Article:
[00:07:17] Now, in the Journal of Neuro Therapeutics, they look at the use of CBD as a treatment option for different neuropsychiatric disorders, including anxiety. And so they were looking at generalized anxiety, panic disorders, obsessive compulsive, PTSD and how the CBD had this anxiolytic property to it. So how is it working? It’s going in, and it was allowing our natural endocannabinoid system to have something to hold on to within that receptor site. And they said this has considerable potential as a treatment for all of these broad spectrum anxiety disorders. And then we can look at it in the setting of pain and inflammation. In the Journal of Cell Death and Disease, they looked at how CBD really played a profound impact on the regulation of inflammation in the setting of rheumatoid arthritis. So we know that people who have rheumatoid arthritis, they are definitely more prone to high levels of inflammation that is brought on by their own immune system going into an attack mode. So they wanted to assess this. They said, “Well, if we can replenish the cannabidiol within the endocannabinoid system in the body, would this help with downregulating much of this autoimmune inflammatory release that is occurring?” And through this particular study, they were looking at all of these different pro-inflammatory markers in the body and then looking at once they started to give people who had rheumatoid arthritis, cannabidiol, the CBD, they could see this anti-arthritic activity that was occurring. So it was helping to lessen the inflammation, promoting healthier immune response. So that study is kind of where we’re going in terms of the future of CBD research, understanding how many areas in the body the endocannabinoid system is really impacting and influencing.† [00:09:29]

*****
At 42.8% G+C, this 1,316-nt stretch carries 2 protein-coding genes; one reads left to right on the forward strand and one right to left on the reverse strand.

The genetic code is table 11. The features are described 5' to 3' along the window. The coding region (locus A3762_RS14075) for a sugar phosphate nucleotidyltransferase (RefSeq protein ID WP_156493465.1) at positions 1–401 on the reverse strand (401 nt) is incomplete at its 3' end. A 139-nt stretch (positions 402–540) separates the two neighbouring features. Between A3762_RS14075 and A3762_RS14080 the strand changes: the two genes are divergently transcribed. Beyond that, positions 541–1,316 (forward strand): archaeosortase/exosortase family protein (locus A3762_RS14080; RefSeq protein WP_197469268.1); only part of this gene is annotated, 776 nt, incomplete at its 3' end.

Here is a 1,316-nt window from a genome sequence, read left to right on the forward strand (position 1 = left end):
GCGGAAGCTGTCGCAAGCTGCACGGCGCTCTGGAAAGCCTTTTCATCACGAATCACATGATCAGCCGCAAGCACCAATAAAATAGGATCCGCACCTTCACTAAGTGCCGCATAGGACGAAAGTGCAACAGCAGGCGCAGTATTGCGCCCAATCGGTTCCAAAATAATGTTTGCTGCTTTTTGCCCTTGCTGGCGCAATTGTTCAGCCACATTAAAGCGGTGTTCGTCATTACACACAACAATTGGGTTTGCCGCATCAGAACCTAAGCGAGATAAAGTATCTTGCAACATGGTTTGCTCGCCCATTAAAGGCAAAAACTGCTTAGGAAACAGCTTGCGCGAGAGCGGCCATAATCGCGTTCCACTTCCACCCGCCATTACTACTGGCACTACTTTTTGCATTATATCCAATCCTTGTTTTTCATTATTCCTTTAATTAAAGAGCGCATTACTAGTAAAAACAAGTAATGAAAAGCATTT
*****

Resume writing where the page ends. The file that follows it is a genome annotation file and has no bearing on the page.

[00:09:30] Now we can look at this even in the setting of cardiovascular disease and in the International Journal of Molecular Science, they looked at this. They were looking at if CBD would have any type of a positive effect when it comes to cardiovascular health. And we know that there are many people who are dealing with lower cardiovascular health because of other disease states. It can be diabetes, for example, where we know that can really worsen the condition of the cardiovascular system. People who have chronic kidney disease or nonalcoholic fatty liver disease, we know that their cardiovascular system will also be impacted by this. So they were looking at the many positive effects that CBD could have. So they were looking at things like cardiomyopathy and inflammation within the heart and seeing how the CBD was actually once again lessening that inflammation and heightening the body’s ability to fend off a lot of the oxidative stress and those inflammatory processes that were occurring.† [00:10:40]


[00:10:41] So the future of CBD is definitely moving forward in terms of its many different human health benefits. I get a lot of questions on this as to, you know, if I should use a hemp-based product and if so, how much do I use? Do I use something that sublingual? Do I use something that’s topical? This is when I advise that you reach out to one of our nutritional experts. They understand the science of the cannabidiol and which particular products would be most beneficial to suit whatever your needs are, whether it’s geared towards sleep or anxiety or inflammation. So definitely reach out to them. They can get you on the right path to wellness when it comes to supporting your own endocannabinoid system.† [00:11:26]

[00:11:27] So that’s all that I have for you for today. I want to thank you so much for tuning in to the InViteⓇ Health Podcast. Remember, you can find all of our episodes for free wherever you listen to podcasts or by visiting Do make sure that you subscribe and you leave us a review. You can follow us on Facebook, Twitter and Instagram, and we will see you next time for another episode of the InViteⓇ Health Podcast.† [00:11:27]